feel so bad for? By the way, Captain, is it a boy or girl, and is
it old or young?"

"It is a lady, madam, some twenty years of age or thereabout."

"A lady? Well, I suppose that is what they call them there. Married
or single?"


"What a pity you are getting so old, Hesden! You might make a match
and settle her claim in that way. Though I don't suppose she has
any in law."

"On the contrary, madam," said Pardee, "her title is perfect. She
can recover not only this plantation but every rood of the original

"You don't say!" exclaimed the invalid. "It would make her one of
the richest women in the State!"


"Oh, it cannot be, Captain Pardee!" exclaimed Miss Hetty. "It cannot

"There can be no doubt about it," said Pardee. "She is the
great-grand-daughter of 'Red Jim,' and his only lineal descendant.
His daughter Alice, to whom this is bequeathed, married before
arriving at the age of eighteen, and died in wedlock, leaving an
only daughter, who also married before she became of age, and also
died in wedlock, leaving a son and daughter surviving. The son died
without heirs of his body, and only the daughter is left. There has
never been an hour when the action of the statute was not barred."

"Have you seen her?" asked Mrs. Le Moyne.


"Does she know her good luck?"

"She is fully informed of her rights."

"Indeed? You told her, I suppose?"

"I found her already aware of them."

"Why, how could that be?"

"I am sure I do not know," said Pardee, glancing sharply at Hesden.

"What," said Hesden, with a start; "what did you say is the name
of the heir?"

"I did not say," said Pardee coolly. Hesden sprang to his feet,
and going across the room stood gazing out of the window.

"Why don't you tell us the name of the heir, Captain? You must
know we are dying to hear all about our new cousin," said Mrs. Le
Moyne bitterly. "Is she long or short, fat or lean, dark or fair?
Do tell us all about her?"

"In appearance, madam," said Pardee carelessly, "I should say she
much resembled yourself at her age."

"Oh, Captain, you flatter me, I'm sure," she answered, with just
a hint of a sneer. "Well, what is her name, and when does she wish
to take possession?"

"Her name, madam, you must excuse me if I withhold for the present.
I am the bearer of a proposition of compromise from her, which,
if accepted, will, I hope, avoid all trouble. If not accepted, I
shall find myself under the necessity of asking to be relieved from
further responsibility in this matter."

"Come here, Hesden," said his mother, "and hear what terms your
new cousin wants for Mulberry Hill. I hope we won't have to move
out till spring. It would be mighty bad to be out of doors all
winter. Go on, Captain Pardee, Hesden is ready now. This is what
comes of your silly idea about doing justice to some low-down Yankee.
It's a pity you hadn't sense enough to burn the will up. It would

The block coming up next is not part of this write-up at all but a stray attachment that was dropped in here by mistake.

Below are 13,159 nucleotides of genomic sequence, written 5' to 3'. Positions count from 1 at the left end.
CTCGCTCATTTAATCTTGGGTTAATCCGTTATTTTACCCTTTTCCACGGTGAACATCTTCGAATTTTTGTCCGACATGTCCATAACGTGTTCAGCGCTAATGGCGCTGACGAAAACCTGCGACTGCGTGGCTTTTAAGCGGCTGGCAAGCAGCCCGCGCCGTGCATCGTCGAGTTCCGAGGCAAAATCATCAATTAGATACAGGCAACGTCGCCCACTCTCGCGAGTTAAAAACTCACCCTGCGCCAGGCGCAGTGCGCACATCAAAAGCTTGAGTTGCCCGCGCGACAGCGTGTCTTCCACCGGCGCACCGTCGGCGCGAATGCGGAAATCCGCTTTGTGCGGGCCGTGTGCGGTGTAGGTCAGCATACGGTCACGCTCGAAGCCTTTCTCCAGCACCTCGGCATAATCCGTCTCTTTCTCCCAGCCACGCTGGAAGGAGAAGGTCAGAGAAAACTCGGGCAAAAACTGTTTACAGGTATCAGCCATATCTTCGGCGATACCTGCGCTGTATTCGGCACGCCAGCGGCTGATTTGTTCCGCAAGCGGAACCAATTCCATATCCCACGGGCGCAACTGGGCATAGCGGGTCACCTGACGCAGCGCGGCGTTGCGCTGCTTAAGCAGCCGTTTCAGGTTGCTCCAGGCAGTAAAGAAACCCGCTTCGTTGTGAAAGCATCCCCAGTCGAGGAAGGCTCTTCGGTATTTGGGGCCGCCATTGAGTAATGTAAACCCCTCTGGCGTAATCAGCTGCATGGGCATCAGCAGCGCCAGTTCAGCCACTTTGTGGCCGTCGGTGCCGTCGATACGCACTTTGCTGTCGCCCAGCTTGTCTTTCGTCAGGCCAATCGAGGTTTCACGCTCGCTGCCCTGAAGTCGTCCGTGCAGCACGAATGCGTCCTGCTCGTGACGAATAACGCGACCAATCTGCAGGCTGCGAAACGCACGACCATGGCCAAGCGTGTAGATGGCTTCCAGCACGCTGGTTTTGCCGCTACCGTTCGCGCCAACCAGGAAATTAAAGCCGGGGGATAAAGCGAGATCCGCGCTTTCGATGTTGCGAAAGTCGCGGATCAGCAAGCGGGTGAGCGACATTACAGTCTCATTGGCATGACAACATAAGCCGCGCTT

have been better all round. The wealth will turn the girl's head,
and the loss of my home will kill me," she continued fiercely to
her son.

"As to the young lady, you need have no fear," said Pardee. "She
is not one of the kind that lose their heads.

"Ah, you seem to be quite an admirer of her?"

"I am, madam."

"If we do not accept her proposal, you will no doubt become her

"I am such already."

"You don't say so? Well, you are making good speed. I should think
you might have waited till you had dropped us before picking her
up. But then, it will be a good thing to be the attorney of such
an heiress, and we shall be poor indeed after she gets her own--as
you say it is."

"Madam," said Pardee seriously, "I shall expect you to apologize
both to me and to my client when you have heard her proposition."

"I shall be very likely to, Mr. Pardee," she said, with a dry
laugh. "I come of an apologetic race. Old Jim Richards was full
of apologies. He liked to have died of them, numberless times. But
what is your proposal?"

"As I said," remarked Pardee, "my client--I beg pardon--the
great-grand-daughter of 'Red Jim' Richards, instructs me to say that
she does not desire to stain her family name or injure your feelings
by exposing the fraud of your ancestor, 'Black Jim' Richards.

"What, sir!" said Mrs. Le Moyne sharply. "Fraud! You had better
measure your words, sir, when you speak of my father. Do you hear
that, Hesden? Have you lost all spirit since you became a Radical?"
she continued, while her eyes flashed angrily.

"I am sorry to say that I do not see what milder term could be
used," said Hesden calmly. "Go on with your proposition, sir."

"Well, as I said," continued the lawyer, "this young lady, desiring
to save the family name and your feelings from the shock of exposure,
has instructed me to say: First, that she does not wish to disturb
any of those rights which have been obtained by purchase from your
ancestor; and second, that she understands that there is a dispute
in regard to the title of a portion of it--the tract generally
known as Red Wing--neither of the parties claiming which have any
title as against her. She understands that the title held by Winburn
is technically good against that of the colored man, Nimbus Desmit,
providing hers is not set up.

"Now she proposes that if you will satisfy Winburn and obtain a
quit-claim from him to Desmit, she will make a deed in fee to Mrs.
Le Moyne of the whole tract; and as you hold by inheritance from
one who purported to convey the fee, the title will thereafter be
estopped, and all rights held under the deeds of 'Black Jim' Richards
will be confirmed."

"Well, what else?" asked Mrs. Le Moyne breathlessly, as he paused.

"There is nothing more."

"Nothing more! Why, does the girl propose to give away all this
magnificent property for nothing?" she asked in astonishment.